Ned Weeks (The Normal Heart) – What is more inspiring than a man relentlessly pursuing justice for the LGBTAIQ* community in their hour of greatest need when no straight people dared lift a finger to help? Nothing, that’s what. That’s why Ned’s on this list. But it isn’t just him, really, it’s every character in The Normal Heart. Every. Single. One. That movie broke me, it honestly did. Mark Ruffalo, Matt Bomer, Jim Parsons… the entire cast were phenomenal. But Mark Ruffalo’s performance as Ned Weeks still makes me teary if I think about it for too long so he got named, but know that I’m including everyone in the movie in this entry. Stories about the AIDs crisis are so devastating. So many members of our community lost, so many lives cut far too short. So many people who never got to live to see marriage equality. Or any of our other monumental steps forward. So many people unable to keep fighting with us. It’s heartbreaking. But watching those members of the community who worked tirelessly to help… that’s beyond words.

Justin Taylor (Queer as Folk – US) – I love stories about queer* teenagers owning their sexuality. And I love stories about queer* people refusing to deny their identities and refusing to be silenced when injustice is present. Justin is such a fantastic character. You watch him grow up over the five seasons of QaF, you watch him fall in love, discover himself, become an adult. You watch him take ownership of his life after he’s attacked in a hate crime, and you watch him rise above homphobia more times than you can count. And considering this show aired from 2000-2005, every story was very progressive, and that’s why Justin and Ben have made the list. Speaking of…

Ben Bruckner (Queer as Folk – US) – How often in the nineties and early noughties did you see positive representations of HIV positive characters? Bet you’re struggling to think of one right? Damn straight (*snort*) you are. Ben is one of the only ones. A character suffering from HIV who refuses to allow it to ruin his life. He finds love, has a family, pursues his dream of writing, and teaches queer* studies at a university. He’s a positive voice in the LGBTQ+ community within the show and he is a genuinely good person. Ben has his ups and downs, as all characters in drama shows do, but ultimately his is a story of refusing to lie down and allow his life to be over because of something beyond his control. It’s a story of courage and hope. And I love that.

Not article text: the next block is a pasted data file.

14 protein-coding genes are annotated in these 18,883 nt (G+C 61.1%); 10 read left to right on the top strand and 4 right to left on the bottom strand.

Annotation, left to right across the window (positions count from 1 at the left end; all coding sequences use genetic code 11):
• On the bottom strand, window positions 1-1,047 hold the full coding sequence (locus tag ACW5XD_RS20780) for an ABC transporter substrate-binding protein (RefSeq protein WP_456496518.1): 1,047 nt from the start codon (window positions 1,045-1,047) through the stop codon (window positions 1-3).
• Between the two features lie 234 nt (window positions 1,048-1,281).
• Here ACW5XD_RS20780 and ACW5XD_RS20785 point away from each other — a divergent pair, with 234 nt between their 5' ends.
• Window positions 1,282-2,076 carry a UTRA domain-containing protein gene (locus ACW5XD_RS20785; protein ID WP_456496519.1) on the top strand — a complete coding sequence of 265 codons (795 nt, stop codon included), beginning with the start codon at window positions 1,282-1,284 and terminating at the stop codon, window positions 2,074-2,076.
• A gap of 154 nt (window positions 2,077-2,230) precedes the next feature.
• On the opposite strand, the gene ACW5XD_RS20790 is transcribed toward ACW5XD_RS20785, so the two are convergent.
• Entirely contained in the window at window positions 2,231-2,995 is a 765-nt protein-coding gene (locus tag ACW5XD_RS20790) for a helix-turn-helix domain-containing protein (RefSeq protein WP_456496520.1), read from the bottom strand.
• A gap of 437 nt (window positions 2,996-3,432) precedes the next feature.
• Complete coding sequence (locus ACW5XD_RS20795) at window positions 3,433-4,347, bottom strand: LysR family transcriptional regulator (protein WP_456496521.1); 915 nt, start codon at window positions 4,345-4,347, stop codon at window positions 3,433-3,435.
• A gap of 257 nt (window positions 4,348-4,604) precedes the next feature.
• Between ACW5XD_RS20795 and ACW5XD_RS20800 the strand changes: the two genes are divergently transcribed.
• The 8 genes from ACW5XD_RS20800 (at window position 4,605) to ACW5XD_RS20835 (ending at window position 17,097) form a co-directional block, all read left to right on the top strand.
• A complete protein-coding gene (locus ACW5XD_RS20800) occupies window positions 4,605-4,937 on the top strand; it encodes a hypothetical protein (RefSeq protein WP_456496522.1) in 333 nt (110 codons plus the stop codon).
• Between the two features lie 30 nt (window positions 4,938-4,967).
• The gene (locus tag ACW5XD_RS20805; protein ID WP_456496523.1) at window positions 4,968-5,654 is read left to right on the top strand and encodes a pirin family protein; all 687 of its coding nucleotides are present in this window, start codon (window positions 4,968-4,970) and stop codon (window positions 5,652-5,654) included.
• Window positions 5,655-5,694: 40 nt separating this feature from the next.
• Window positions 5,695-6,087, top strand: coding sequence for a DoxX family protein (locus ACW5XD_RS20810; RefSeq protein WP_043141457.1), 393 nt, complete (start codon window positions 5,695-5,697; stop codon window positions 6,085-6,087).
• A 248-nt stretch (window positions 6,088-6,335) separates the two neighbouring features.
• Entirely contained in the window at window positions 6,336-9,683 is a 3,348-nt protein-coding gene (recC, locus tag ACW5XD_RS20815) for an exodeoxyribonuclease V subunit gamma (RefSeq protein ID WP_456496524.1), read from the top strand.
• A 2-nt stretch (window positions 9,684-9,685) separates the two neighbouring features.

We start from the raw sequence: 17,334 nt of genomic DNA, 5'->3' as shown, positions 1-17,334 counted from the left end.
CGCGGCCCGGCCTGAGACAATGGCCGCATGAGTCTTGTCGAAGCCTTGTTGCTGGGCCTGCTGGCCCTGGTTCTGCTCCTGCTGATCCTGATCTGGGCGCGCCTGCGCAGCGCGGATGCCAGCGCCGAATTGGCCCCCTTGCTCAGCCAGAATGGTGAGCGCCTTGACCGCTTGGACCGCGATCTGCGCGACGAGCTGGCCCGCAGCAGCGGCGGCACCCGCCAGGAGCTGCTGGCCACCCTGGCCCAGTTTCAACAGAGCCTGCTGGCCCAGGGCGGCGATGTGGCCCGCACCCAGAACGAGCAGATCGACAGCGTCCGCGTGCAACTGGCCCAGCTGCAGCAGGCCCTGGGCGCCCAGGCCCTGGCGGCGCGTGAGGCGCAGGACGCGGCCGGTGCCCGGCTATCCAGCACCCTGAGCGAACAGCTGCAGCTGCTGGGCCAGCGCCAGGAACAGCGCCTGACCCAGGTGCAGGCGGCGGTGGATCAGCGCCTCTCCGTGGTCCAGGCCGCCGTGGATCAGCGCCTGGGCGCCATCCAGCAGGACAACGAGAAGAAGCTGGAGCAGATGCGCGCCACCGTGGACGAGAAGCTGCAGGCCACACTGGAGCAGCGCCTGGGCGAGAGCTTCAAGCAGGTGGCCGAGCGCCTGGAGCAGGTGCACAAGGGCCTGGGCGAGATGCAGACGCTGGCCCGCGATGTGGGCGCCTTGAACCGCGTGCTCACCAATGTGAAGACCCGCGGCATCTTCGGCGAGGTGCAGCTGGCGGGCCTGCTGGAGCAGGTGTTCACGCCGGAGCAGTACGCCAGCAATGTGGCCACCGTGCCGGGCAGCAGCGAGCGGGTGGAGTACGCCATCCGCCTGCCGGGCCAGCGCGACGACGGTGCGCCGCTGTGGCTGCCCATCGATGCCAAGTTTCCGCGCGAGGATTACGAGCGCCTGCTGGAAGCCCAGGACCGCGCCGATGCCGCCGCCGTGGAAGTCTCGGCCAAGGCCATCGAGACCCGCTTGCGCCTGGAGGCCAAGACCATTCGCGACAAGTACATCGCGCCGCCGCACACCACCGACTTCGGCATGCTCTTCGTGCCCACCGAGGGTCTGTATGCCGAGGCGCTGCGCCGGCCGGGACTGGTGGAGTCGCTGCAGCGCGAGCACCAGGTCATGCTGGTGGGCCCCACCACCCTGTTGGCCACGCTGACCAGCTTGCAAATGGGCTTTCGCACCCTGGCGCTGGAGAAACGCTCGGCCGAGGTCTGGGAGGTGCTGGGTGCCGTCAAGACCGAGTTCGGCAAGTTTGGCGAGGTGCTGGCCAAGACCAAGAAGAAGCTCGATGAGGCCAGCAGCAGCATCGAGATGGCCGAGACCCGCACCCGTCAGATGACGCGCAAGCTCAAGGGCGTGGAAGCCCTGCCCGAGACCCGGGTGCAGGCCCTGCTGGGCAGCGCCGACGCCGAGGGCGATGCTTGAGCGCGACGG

Simon Spier (Simon Vs The Homo-Sapiens Agenda) – I have never related so hard to a YA novel as I did to the Simon and Leah duology by Becky Albertalli. Simon (in the book, only in the book, let’s not talk about that trainwreck of a movie) is sweet, soft-hearted, and so optimistic. He tries so hard to be good to the people around him, all the while he is hiding this huge part of himself away and is terrified those same people he loves will stop loving him if they found out. That is so relatable for all of us who have been through the process of coming out. It’s a story that I’m so glad was told and I’m so glad young queer* people can read it and know they aren’t alone. Wish it had been around when I was a teenager.

Leah Burke (Leah on the Off-Beat) – When I read this book, I spent most of it going ‘yes, omg yes’ because I SO RELATE to everything Leah was going through. Do you have any idea how hard it is to tell if a girl is flirting with you or just being nice? Girls are so free with their compliments and, for the most part, pretty touchy-feely so it’s difficult to discern friendliness from flirtiness. Leah goes through such a big struggle trying to figure that out in this book. Also, she is bisexual and that is not trivialised at all in this story and I love that! Bi visibility for the win!

Abby Suso (Leah on the Off-Beat) – Watching Abby struggle with her identity and feelings and attraction for her friend was so incredibly relatable. It’s hard when you’re a teenager and you’re going through your ‘I am straight, I am soooo straight, nobody is straighter then me, I am not even 1% gay, 100% no homo that’s me!’ phase but you also have confusing feelings for a friend. You’re torn, it hurts, it’s confusing, and you struggle. Abby’s journey during the sequel to Simon Vs is so accurate it hurts, but in the best way. Also, queer* POC rep, thank you!